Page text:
Physics Spotlight

June 2016
Photo of Professor Rory Miskimen

Rory Miskimen

Ph.D., Massachusetts Institute of Technology (1983)

We have chosen Professor Miskimen to participate in this month’s Professor Spotlight. This is due to his work with electron accelerators at the Jefferson Lab in Virginia, his interest in tests of fundamental symmetries and low-energy QCD, and his role as the Head of the Department of Physics. Professor Miskimen specializes in Experimental Nuclear Physics. Please take a few minutes to check out the Miskimen website.

What is your professional background?  What did you major in and where?  Where did you go to graduate school and for what?  How can your educational background help you teach and mentor students at UMass?

I’m a native Californian, and I went to college at U.C. Berkeley, majoring in Physics.  For graduate school I went to the Massachusetts Institute of Technology, specializing in experimental nuclear physics.  I think that my background in experimental physics has helped my teaching.  I always tell my students that Physics is a science driven by experiment.

Why did you decide to go to graduate school?  How did you decide which grad school to go to?  What advice would you have for a student who wants to go to graduate school?

After graduation I knew there were still lots of physics I wanted to study, so it was a relatively easy decision to go to grad school.  I was interested in going to a large department that did lots of things very well, and M.I.T. was a good fit for me.  My advice for students going to graduate school is to look for the overlap of what you’re good at and what you’re interested in, and then find a PhD program that is a good match.  Don’t worry so much about where the job is going to come from after the PhD.  While at UMass, spend time working in a research group.   Your best reference letters for grad school will come from your research group.

What is your advise for a student who wants to go to industry?

Broaden your experience as much as you can.  The iLab course is great experience.  Take the electronics course and take as many of the advanced 500 level electives as you can.  Acquire competence in a programming language, look for summer internships in industry, and network!  Keep in touch with your graduating cohort of 40-50 students to see where people are getting jobs.

Briefly, explain your research:

I work at electron accelerators at the Jefferson Lab in Virginia, and in Mainz Germany, using GeV energy photon beams to study electromagnetic properties of the nucleon.  The experiment I spend most of my time working on is a measurement how much a sub-atomic particle called the “pion” stretches when you apply an electric field.  Sub-atomic particles are rather small objects to begin with, about 10-15 m.  The amount of stretch is just a small fraction of that, so you can probably appreciate that this is a difficult measurement!  We are effectively determining the dielectric constant of an elementary particle.  The experiment will help us understand the fundamental symmetries of nature they are responsible for the presence of complex nuclei in the universe.

What class in the undergraduate curriculum is closest to your research?

The electronics course, Physics 531, is fairly close to the types of things we do in my lab.  Also, the iLab course 440, and the Nuclear and Particle Physics course 556 are close to my research.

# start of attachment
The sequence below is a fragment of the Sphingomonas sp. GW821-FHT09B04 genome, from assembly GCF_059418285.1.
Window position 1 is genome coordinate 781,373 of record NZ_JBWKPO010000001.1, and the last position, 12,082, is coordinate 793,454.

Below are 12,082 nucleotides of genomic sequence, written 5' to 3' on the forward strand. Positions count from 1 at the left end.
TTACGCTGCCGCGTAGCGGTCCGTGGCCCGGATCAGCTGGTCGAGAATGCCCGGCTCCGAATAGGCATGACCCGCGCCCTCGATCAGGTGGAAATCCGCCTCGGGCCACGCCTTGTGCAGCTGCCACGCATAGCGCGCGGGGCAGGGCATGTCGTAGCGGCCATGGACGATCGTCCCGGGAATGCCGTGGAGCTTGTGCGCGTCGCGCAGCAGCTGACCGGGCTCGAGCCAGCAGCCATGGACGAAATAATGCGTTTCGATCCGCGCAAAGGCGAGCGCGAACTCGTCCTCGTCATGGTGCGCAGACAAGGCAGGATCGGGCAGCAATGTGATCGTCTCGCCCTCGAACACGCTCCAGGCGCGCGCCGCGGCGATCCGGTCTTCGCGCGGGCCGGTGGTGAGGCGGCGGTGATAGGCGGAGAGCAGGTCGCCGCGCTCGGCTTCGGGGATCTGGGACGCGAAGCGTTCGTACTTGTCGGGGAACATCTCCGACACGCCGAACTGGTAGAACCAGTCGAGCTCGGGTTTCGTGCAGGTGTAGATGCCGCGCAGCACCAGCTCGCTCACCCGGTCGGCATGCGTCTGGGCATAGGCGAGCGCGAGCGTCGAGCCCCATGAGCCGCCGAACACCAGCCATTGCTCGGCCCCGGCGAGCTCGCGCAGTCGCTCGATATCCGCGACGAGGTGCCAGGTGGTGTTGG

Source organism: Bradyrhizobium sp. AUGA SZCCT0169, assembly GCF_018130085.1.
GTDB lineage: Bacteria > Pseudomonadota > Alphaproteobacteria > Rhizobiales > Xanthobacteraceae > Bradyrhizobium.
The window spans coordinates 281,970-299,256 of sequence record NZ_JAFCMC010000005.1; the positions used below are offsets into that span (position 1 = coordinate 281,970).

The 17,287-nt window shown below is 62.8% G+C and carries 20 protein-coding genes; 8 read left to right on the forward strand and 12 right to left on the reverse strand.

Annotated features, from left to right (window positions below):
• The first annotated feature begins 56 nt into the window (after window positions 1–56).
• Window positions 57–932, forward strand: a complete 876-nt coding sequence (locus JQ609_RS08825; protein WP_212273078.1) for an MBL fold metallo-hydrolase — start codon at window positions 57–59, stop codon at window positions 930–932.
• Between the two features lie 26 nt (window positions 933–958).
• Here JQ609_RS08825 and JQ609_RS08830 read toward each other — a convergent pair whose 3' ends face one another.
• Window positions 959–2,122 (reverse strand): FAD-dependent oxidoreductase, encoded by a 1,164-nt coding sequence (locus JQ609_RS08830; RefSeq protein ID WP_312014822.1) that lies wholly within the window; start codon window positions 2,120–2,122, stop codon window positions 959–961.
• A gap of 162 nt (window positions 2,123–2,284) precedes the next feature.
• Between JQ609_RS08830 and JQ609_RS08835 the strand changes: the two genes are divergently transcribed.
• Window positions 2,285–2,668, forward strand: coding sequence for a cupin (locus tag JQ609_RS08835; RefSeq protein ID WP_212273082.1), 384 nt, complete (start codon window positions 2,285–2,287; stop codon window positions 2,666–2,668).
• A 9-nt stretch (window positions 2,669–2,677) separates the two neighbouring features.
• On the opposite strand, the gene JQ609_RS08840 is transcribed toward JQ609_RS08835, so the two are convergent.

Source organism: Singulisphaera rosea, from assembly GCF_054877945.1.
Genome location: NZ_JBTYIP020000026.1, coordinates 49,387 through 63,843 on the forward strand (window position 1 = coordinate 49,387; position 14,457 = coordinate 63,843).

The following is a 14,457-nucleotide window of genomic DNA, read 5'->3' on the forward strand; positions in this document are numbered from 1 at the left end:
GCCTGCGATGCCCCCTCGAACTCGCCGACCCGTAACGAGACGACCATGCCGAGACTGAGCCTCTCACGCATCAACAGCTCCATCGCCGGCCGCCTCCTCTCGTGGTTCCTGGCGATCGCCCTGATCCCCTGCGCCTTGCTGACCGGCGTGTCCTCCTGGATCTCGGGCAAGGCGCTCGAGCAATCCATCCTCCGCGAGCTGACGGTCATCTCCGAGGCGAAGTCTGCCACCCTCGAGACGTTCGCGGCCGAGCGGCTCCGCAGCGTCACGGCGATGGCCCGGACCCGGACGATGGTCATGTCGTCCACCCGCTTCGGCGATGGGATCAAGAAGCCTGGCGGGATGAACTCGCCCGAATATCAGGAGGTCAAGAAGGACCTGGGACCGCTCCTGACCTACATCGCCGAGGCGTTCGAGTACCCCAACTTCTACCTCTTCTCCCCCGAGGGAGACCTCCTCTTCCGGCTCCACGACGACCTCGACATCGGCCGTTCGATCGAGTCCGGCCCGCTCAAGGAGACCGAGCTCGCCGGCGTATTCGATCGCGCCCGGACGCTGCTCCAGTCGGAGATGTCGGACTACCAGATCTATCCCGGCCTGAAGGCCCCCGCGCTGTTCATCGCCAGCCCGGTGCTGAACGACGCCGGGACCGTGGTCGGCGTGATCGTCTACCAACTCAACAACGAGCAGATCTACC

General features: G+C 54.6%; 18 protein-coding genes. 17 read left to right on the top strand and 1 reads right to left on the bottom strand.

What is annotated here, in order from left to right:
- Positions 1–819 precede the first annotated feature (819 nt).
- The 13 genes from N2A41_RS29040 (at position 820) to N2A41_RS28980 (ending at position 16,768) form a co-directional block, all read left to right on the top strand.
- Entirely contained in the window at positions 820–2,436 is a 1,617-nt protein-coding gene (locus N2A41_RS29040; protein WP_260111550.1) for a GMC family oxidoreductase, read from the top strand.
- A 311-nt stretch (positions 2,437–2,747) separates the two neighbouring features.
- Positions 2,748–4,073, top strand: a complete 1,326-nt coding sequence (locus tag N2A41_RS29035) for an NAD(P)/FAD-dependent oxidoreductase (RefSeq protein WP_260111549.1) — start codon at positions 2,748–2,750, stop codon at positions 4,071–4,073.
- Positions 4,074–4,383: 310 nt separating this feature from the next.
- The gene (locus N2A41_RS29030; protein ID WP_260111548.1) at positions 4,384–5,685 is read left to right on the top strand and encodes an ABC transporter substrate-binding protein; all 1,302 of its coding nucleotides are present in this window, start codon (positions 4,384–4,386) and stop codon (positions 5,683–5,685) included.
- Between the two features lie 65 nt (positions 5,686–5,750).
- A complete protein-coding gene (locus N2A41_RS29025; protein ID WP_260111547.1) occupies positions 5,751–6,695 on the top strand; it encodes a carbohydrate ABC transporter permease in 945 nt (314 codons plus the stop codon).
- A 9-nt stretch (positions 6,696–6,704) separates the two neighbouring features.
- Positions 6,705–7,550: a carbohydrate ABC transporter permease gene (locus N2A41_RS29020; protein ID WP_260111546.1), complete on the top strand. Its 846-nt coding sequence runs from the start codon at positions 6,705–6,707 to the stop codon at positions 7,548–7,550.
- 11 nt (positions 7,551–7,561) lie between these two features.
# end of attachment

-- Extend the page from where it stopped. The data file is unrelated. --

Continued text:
Do you take undergraduates in your research group?  What type of work do they do? Have you published any papers with undergraduates?

I had four undergraduates working in my group last spring.  Two of the students graduated. One is going to work for Kayak and the other will start in our PhD program this fall.  Student projects include electronics design, assembly and testing, detector design and construction, development of data acquisition systems, and data analysis and simulation.  We’ve even constructed a class 10,000 clean-room.  So far, I haven’t published papers with undergraduates, but I hope to.

What is your favorite class to teach at UMass at the undergraduate level?

The electronics courses, 531 and 532, have been my favorite teaching assignments.

What do you do outside of physics? Do you have a hobby?

I enjoy riding motorcycles and playing the violin.  Also, Barb and I enjoy dance of all types.

We know you are the department chair, are there new initiatives in the department you have instigated that help students?  Are there any things you are particularly proud about from your time as chair?

The two biggest initiatives during my term as department head that will have the strongest positive impact on students are faculty hiring and the campus wide implementation of a laboratory fee.  This coming academic year I expect four new assistant professors will join our department, allowing us to offer additional advanced courses and new opportunities for undergraduate research.  With the lab fee, the department will finally have the resources needed to modernize the teaching labs.  Over the next few years I expect to see a huge improvement in our teaching labs.  As for other areas of the teaching program, in the coming year we’ll be thinking about a 5th year masters degree and movement towards our “epic” goal of a research experience for all undergraduates.

The reunion is coming up soon?  What can alumni look forward to if they visit the department?

On June 4th we’ll host our 3rd annual Physics Department Reunion.  This is a great opportunity for today’s undergraduate students and tomorrow’s alumni to come and meet graduates from years past.  Alumnus Robert Deegan ’91, Assoc. Professor University of Michigan, will tell us about his career path after the B.S. degree.  Afterwards, we’ll have a poster session highlighting undergraduate research in the department.  I hope to see everyone there!